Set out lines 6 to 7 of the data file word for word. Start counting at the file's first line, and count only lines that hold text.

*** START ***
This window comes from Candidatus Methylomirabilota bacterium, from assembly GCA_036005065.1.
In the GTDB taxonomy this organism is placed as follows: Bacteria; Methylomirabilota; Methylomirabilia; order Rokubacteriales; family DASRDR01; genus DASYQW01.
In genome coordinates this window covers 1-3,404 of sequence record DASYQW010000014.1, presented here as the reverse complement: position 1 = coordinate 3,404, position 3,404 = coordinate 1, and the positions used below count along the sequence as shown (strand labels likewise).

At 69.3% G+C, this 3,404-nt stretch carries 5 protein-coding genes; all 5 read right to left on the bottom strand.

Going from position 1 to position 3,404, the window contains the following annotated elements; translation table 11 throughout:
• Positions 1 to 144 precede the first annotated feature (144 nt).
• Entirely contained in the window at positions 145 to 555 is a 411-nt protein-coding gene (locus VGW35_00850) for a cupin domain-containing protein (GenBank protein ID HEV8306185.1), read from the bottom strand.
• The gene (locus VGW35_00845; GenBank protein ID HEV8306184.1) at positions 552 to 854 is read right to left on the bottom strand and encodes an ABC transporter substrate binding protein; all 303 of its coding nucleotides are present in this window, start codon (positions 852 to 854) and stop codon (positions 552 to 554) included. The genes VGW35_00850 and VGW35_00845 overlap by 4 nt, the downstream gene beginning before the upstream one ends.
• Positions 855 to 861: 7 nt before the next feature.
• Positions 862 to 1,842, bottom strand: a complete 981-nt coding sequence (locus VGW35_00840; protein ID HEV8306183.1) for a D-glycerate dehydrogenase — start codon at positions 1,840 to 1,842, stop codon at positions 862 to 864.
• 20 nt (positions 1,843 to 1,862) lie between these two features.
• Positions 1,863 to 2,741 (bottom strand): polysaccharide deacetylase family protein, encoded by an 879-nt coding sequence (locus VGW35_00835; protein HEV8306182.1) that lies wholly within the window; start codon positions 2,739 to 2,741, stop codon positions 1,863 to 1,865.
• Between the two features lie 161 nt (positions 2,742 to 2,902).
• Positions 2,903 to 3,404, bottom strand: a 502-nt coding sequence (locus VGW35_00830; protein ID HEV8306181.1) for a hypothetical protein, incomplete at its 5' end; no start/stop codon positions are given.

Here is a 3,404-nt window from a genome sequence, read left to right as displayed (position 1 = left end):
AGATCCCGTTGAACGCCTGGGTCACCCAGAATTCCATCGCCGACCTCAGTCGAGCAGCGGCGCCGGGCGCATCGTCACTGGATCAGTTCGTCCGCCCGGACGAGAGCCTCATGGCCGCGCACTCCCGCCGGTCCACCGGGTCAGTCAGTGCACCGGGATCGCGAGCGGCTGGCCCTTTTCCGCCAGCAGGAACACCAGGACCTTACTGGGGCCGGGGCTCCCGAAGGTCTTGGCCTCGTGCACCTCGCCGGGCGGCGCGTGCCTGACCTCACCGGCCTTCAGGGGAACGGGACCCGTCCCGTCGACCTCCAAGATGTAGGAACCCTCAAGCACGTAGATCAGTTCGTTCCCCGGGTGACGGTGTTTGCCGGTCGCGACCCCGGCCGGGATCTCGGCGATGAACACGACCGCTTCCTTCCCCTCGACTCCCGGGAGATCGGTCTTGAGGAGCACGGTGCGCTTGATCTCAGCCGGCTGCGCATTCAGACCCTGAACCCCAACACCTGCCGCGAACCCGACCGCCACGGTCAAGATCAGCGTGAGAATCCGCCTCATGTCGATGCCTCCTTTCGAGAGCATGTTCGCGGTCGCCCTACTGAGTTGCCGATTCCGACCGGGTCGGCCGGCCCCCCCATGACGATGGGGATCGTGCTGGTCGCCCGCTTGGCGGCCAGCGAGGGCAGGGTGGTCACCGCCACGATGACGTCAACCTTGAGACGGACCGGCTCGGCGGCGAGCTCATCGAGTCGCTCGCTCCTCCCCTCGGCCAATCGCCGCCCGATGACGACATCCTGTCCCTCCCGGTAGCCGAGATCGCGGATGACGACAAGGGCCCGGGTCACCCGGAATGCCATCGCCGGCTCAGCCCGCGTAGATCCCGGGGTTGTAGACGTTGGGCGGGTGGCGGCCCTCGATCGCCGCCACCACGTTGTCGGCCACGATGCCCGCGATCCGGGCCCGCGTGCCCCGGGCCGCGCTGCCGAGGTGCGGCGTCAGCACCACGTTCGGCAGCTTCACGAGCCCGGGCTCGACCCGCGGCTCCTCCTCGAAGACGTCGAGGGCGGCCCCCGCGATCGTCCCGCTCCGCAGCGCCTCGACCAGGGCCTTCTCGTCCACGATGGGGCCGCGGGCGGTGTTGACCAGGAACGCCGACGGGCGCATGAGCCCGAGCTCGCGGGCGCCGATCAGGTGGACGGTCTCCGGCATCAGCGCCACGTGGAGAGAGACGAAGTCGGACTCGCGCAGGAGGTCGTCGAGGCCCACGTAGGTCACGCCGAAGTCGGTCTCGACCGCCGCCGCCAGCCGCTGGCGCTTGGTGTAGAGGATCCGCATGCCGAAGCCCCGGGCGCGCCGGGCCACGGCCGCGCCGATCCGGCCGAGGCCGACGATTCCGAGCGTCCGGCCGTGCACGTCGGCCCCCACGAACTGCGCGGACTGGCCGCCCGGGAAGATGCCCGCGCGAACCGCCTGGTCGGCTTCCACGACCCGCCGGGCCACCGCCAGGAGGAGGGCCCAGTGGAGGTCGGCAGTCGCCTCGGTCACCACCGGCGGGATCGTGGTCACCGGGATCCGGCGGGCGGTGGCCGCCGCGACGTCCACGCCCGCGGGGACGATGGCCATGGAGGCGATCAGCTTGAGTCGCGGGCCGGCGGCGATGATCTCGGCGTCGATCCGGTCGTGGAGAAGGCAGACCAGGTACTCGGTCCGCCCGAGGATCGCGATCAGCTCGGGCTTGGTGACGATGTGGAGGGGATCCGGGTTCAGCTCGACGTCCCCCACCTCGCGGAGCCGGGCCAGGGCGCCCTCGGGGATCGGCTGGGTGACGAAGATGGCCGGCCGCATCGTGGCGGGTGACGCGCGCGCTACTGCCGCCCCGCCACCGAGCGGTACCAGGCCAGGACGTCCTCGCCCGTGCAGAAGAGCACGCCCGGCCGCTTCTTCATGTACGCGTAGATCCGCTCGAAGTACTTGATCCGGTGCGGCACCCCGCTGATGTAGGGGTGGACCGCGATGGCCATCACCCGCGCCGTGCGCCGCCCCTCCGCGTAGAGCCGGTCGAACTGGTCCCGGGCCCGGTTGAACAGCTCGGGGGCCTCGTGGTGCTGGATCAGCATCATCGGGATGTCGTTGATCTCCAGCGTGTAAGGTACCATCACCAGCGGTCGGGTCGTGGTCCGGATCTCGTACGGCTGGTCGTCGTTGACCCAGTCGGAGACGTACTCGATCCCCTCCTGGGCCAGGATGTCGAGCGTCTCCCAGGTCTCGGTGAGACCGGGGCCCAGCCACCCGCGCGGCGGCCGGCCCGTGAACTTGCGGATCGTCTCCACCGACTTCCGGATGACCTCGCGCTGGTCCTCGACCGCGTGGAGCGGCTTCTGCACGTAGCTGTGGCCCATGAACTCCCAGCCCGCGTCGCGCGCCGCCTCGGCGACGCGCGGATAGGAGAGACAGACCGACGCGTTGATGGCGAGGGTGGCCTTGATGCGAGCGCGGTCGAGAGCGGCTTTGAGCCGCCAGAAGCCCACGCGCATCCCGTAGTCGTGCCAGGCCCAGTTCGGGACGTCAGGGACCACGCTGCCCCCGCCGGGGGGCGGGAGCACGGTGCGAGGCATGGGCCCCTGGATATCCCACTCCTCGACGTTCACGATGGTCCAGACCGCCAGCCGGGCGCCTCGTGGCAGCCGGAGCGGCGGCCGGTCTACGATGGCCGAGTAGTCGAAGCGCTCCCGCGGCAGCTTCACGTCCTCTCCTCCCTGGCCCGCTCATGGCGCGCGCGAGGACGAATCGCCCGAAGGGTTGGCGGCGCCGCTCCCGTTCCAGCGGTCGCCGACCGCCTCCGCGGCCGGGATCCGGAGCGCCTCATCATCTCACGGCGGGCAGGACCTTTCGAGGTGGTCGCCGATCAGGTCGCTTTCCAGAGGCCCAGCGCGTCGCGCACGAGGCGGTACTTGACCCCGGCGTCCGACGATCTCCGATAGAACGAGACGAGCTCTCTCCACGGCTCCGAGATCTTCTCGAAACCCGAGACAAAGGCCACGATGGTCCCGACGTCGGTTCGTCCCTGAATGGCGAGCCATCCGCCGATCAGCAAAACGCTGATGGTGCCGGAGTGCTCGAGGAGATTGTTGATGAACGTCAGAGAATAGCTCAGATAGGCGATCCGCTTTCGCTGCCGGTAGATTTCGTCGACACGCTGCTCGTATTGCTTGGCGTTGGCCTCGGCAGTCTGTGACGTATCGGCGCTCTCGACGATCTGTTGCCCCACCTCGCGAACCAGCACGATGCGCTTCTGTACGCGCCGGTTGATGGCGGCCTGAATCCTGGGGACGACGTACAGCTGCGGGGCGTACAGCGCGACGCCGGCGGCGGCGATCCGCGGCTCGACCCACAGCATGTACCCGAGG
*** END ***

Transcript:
• Positions 1 to 144 precede the first annotated feature (144 nt).
• Entirely contained in the window at positions 145 to 555 is a 411-nt protein-coding gene (locus VGW35_00850) for a cupin domain-containing protein (GenBank protein ID HEV8306185.1), read from the bottom strand.